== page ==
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Get Stuck on Band-Aid History

Small injuries are a commonplace problem, but before the Band-Aid, protecting papercuts and other such wounds was a huge hassle

A mid-century Band-Aid tin. (Wikimedia Commons)
smithsonian.com

Johnson & Johnson employee Earle Dickson was a friend to the accident-prone–especially at home.

The inventor of the Band-Aid, who was born on this day in 1892, originally came up with the idea to help his wife, Josephine Knight Dickson. It made his career.

According to the account traditionally given of this story, Josephine Knight Dixon was sort of accident-prone, or at least unfamiliar with her new kitchen. She kept getting small cuts and burns on her hands–and the options available to her for treating these wounds weren’t great, writes Margaret Gurowitz, Johnson & Johnson’s chief historian. Put yourself in her shoes, Gurowitz writes:

She can leave the cut unbandaged, which slows healing and risks infection; she can struggle one-handed to try to tie a strip of gauze around her finger; she can go to the rag bag and tear off a strip of fabric and try to tie that around her finger; or she can try to put together a bulky makeshift bandage.  The problem?  These options are very hard to do by yourself, and they don’t stay on to protect the cut while it heals.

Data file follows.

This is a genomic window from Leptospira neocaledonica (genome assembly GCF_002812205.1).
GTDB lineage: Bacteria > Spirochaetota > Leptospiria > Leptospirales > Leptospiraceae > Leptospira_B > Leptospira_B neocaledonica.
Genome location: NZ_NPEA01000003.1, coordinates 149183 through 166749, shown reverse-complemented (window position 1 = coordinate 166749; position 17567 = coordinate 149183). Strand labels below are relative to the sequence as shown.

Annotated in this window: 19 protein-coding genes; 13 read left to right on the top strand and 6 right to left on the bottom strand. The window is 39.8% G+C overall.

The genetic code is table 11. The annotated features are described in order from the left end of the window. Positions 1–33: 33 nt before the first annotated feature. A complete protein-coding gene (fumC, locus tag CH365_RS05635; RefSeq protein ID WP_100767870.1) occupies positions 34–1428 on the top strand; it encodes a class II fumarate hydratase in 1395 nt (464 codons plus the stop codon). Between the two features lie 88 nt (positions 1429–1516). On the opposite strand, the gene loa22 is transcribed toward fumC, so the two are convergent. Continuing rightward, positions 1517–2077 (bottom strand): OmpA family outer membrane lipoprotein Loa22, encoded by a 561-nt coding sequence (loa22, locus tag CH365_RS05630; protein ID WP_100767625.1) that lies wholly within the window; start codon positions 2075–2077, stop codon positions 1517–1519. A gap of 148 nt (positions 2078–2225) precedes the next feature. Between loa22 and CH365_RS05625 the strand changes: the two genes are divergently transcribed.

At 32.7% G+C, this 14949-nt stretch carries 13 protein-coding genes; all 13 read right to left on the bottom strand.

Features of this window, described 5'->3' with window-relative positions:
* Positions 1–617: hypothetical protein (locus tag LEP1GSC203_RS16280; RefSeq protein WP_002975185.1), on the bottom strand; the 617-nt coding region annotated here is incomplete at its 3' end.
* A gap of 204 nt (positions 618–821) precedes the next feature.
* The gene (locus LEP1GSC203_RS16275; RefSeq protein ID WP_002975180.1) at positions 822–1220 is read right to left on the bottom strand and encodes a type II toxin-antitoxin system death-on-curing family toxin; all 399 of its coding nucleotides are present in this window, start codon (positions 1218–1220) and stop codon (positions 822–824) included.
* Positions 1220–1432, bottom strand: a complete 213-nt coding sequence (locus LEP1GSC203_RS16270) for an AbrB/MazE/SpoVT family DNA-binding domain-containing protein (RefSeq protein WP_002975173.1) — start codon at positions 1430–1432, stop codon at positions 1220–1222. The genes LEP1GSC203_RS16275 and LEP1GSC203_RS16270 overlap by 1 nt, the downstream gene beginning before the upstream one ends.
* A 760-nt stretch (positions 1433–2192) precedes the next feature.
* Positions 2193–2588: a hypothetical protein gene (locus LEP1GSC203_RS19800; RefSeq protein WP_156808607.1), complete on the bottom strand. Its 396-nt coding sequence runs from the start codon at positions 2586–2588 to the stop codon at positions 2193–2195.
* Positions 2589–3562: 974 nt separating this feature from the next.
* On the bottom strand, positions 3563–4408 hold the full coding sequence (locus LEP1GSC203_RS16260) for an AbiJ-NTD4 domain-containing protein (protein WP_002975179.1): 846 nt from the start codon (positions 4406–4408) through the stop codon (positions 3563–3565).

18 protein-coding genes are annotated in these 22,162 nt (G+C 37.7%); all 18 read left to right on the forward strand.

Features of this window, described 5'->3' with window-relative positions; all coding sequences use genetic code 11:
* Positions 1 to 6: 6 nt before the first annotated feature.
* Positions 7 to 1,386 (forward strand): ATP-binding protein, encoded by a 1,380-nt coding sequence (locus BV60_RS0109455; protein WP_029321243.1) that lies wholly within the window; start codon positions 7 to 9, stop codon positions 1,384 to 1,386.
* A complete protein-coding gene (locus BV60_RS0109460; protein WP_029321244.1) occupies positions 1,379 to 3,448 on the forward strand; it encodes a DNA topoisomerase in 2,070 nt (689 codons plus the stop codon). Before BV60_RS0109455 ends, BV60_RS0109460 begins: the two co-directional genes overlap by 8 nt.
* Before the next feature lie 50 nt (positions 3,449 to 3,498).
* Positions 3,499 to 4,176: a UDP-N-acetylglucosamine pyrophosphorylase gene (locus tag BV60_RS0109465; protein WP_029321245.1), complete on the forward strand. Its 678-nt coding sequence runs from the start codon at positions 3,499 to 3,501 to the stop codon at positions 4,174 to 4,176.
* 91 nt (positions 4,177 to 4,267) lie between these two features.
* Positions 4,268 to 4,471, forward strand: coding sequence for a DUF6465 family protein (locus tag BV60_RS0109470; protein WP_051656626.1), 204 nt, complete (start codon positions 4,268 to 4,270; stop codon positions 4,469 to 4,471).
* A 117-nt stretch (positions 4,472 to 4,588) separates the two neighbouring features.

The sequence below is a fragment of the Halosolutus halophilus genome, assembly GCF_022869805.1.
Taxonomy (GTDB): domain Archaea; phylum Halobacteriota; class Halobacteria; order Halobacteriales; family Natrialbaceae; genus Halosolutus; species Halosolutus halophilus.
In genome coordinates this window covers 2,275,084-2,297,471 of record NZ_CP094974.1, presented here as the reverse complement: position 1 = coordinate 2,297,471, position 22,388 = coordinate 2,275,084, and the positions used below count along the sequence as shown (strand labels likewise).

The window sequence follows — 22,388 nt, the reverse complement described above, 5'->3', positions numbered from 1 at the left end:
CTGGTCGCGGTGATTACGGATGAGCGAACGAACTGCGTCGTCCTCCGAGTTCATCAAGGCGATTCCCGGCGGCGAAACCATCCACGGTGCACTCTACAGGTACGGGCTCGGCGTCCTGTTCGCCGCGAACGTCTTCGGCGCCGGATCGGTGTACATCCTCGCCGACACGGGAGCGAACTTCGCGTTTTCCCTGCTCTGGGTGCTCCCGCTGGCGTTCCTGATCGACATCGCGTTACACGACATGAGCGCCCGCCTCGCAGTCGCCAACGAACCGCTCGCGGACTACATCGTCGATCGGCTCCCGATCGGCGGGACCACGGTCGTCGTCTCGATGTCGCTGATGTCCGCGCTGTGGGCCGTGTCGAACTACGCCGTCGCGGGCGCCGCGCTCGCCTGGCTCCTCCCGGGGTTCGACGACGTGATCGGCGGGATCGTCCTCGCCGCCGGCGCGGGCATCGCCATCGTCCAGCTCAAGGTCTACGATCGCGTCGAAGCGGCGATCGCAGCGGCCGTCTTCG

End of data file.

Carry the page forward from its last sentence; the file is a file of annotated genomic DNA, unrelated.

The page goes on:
At the time, Johnson & Johnson made both surgical adhesive tape and gauze intended for covering cuts–Dickson’s innovation was to put those two things together. Josephine Dixon also gets credit for working on the idea with him.

“The adhesive bandage was invented because Dickson sought a better, more practical solution to an everyday problem,” writes the National Inventors Hall of Fame. The inventor was posthumously inducted into the Hall of Fame in 2017–he passed away in 1961 after a long career with Johnson & Johnson.

To fix his wife’s problem, he decided to try sticking small bits of sterile gauze directly on the center of pre-cut strips of surgical tape, writes the Lemelson-MIT Program. “Dickson folded the gauze into a narrow pad, unrolled the tape, laid the gauze over it, and put down a band of crinoline to keep the tape from sticking to itself. He then rerolled the tape so that his wife could unwind and scissor off what she needed.”

Drawings from the original Band-Aid patent show that the modern product hasn't changed all that much. (U.S. Pat. No. 1612267)

Dickson brought his innovation to Johnson & Johnson, and they saw potential in the fact the bandage could be easily applied without the help of a second person. “Unfortunately, the original handmade bandages did not sell well; only $3,000 worth of the product was sold during their first year. This may have been because the first versions of the bandages came in sections that were 2 1/2 inches wide and 18 inches long,” writes Lemelson-MIT.

According to Mary Bellis writing for Thought Co., the Band-Aid took a while to get going–further refinements to the original invention produced a consumer-friendly product, but sales were slow until Johnson & Johnson incorporated Band-Aids into their Boy Scout first aid kits in the 1920s. This was the beginning of marketing to children and families that helped familiarize the public with the Johnson & Johnson name and their new product.

The Band-Aid that Dickson received a patent for in 1926 looks essentially the same as Band-Aids today: a thin strip of adhesive and gauze covered by a protective layer that you remove to apply it. His good idea has been making life easier for more than 90 years.

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